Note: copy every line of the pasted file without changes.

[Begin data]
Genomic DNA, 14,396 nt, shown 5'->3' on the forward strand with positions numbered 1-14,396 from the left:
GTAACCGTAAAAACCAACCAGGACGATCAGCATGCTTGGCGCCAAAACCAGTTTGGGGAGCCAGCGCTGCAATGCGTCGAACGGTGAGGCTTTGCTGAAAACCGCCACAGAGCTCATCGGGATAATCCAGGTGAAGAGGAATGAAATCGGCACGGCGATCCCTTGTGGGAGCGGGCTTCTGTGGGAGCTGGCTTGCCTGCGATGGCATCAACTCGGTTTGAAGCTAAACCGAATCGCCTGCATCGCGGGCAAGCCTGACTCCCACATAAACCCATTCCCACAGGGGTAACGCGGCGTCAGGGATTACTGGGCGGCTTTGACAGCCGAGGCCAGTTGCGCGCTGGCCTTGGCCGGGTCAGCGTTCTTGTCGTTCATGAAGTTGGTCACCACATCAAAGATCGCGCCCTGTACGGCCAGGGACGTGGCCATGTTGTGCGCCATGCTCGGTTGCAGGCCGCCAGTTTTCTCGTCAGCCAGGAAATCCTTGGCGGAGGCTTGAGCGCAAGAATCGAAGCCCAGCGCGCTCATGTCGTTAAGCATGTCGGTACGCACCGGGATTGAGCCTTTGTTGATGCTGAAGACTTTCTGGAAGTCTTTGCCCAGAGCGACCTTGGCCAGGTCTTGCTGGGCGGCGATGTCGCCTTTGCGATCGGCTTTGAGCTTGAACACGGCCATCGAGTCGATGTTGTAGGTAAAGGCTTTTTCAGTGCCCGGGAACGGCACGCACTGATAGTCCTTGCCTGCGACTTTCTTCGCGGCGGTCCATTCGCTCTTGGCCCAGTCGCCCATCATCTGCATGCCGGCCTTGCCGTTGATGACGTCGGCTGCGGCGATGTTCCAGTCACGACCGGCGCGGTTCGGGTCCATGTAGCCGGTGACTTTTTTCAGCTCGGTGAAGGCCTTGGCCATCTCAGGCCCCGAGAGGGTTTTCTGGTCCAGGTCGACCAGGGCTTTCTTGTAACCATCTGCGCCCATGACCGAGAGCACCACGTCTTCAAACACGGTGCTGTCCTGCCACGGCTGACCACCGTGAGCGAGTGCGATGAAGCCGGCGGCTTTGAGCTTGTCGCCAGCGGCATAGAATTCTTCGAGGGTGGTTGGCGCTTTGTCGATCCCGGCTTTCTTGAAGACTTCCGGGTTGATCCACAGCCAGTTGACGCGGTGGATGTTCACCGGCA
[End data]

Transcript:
Genomic DNA, 14,396 nt, shown 5'->3' on the forward strand with positions numbered 1-14,396 from the left:
GTAACCGTAAAAACCAACCAGGACGATCAGCATGCTTGGCGCCAAAACCAGTTTGGGGAGCCAGCGCTGCAATGCGTCGAACGGTGAGGCTTTGCTGAAAACCGCCACAGAGCTCATCGGGATAATCCAGGTGAAGAGGAATGAAATCGGCACGGCGATCCCTTGTGGGAGCGGGCTTCTGTGGGAGCTGGCTTGCCTGCGATGGCATCAACTCGGTTTGAAGCTAAACCGAATCGCCTGCATCGCGGGCAAGCCTGACTCCCACATAAACCCATTCCCACAGGGGTAACGCGGCGTCAGGGATTACTGGGCGGCTTTGACAGCCGAGGCCAGTTGCGCGCTGGCCTTGGCCGGGTCAGCGTTCTTGTCGTTCATGAAGTTGGTCACCACATCAAAGATCGCGCCCTGTACGGCCAGGGACGTGGCCATGTTGTGCGCCATGCTCGGTTGCAGGCCGCCAGTTTTCTCGTCAGCCAGGAAATCCTTGGCGGAGGCTTGAGCGCAAGAATCGAAGCCCAGCGCGCTCATGTCGTTAAGCATGTCGGTACGCACCGGGATTGAGCCTTTGTTGATGCTGAAGACTTTCTGGAAGTCTTTGCCCAGAGCGACCTTGGCCAGGTCTTGCTGGGCGGCGATGTCGCCTTTGCGATCGGCTTTGAGCTTGAACACGGCCATCGAGTCGATGTTGTAGGTAAAGGCTTTTTCAGTGCCCGGGAACGGCACGCACTGATAGTCCTTGCCTGCGACTTTCTTCGCGGCGGTCCATTCGCTCTTGGCCCAGTCGCCCATCATCTGCATGCCGGCCTTGCCGTTGATGACGTCGGCTGCGGCGATGTTCCAGTCACGACCGGCGCGGTTCGGGTCCATGTAGCCGGTGACTTTTTTCAGCTCGGTGAAGGCCTTGGCCATCTCAGGCCCCGAGAGGGTTTTCTGGTCCAGGTCGACCAGGGCTTTCTTGTAACCATCTGCGCCCATGACCGAGAGCACCACGTCTTCAAACACGGTGCTGTCCTGCCACGGCTGACCACCGTGAGCGAGTGCGATGAAGCCGGCGGCTTTGAGCTTGTCGCCAGCGGCATAGAATTCTTCGAGGGTGGTTGGCGCTTTGTCGATCCCGGCTTTCTTGAAGACTTCCGGGTTGATCCACAGCCAGTTGACGCGGTGGATGTTCACCGGCA